The Identity Crisis I Experienced As A First Generation Indian American


As a New Yorker, I live in a massive melting pot. A pot that allows people of all cultures, religions, and skin color to live together.  However, those of us who either live as childhood immigrants or first-generation Americans often struggle to maintain the identities of our families as the melting pot stirs.

I am a first generation Indian American.

And that identification is one that has forced me to face internal conflicts. For years, I felt shame due to the clash of cultures around me. The ignorance of the Americans around me pushed me to despise my Indian heritage, a heritage that is filled with amplified colors, festivities, Bollywood, and so much more.

People mocked my body hair, the food my parents packed for me, the language I spoke, and even the shade of my skin. To make matters worse, my parents also gave me a unique name — a name people often mispronounce, misspell, and laughed at.

The ignorance of my peers forced me to change my behavior, my language, my skin color, my body type, and nearly every other aspect of my appearance.

I often would scold my parents for talking in Hindi in public places, and I refused to eat my home-cooked lunches because they smelt bad. In the summer, when people wore shorts and t-shirts, I wore long sleeves and jeans or sweatpants. I would allow people to mispronounce my name or give me nicknames that I did not even feel comfortable with. All of these things would truly impact my perception of myself for years to come.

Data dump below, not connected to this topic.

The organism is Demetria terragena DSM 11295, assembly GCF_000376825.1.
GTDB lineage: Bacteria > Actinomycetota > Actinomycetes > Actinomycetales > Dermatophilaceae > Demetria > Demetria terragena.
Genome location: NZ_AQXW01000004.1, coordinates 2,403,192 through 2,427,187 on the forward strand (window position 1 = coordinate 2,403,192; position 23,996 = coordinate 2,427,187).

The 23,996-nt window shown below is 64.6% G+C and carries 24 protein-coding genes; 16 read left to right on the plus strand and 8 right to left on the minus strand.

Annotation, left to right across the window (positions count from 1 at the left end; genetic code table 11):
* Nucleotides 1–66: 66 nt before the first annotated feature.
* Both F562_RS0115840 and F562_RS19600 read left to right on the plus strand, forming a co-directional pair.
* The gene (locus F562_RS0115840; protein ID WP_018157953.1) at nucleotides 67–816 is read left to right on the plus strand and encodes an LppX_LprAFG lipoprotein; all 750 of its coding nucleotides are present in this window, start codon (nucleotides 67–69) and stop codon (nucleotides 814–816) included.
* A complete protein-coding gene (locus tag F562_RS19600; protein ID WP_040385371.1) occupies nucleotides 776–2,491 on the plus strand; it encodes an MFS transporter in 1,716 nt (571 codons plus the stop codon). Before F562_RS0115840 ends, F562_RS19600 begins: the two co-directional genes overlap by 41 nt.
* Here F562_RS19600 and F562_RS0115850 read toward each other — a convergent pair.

However, my family pushed me to participate in various South Asian Community events that showcased our culture. Those experiences, I gained learned about biases and, more importantly, how to overcome them. By taking part in Bhangra (a Punjabi folk dance) and working at the Diwali Mela (Hindu New Year Festival), I finally understood that there was a whole world that viewed my Indian identity in a positive light. I saw the appreciation my own community had for our culture, and I felt the pride they carried so much that it changed the way I saw my Indian heritage. I, that once Bollywood-loving, Hindi-speaking, brown girl finally rediscovered a vital part of her identity.

While I will forever appreciate that exposure, it is important that we as a larger community move past our internal biases and rediscover ourselves entirely.

As we begin to educate ourselves, we must ensure that immigrant communities not only educatie their peers, but also ensure that all children never lose sight of who they are. 

Today, I continue to live in this melting pot, and I also appreciate my unique identity. I feel proud as an Indian American — an Indian American who successfully adapted to the culture around me and the one my parents raised me in. 

Feature Image provided by Author.


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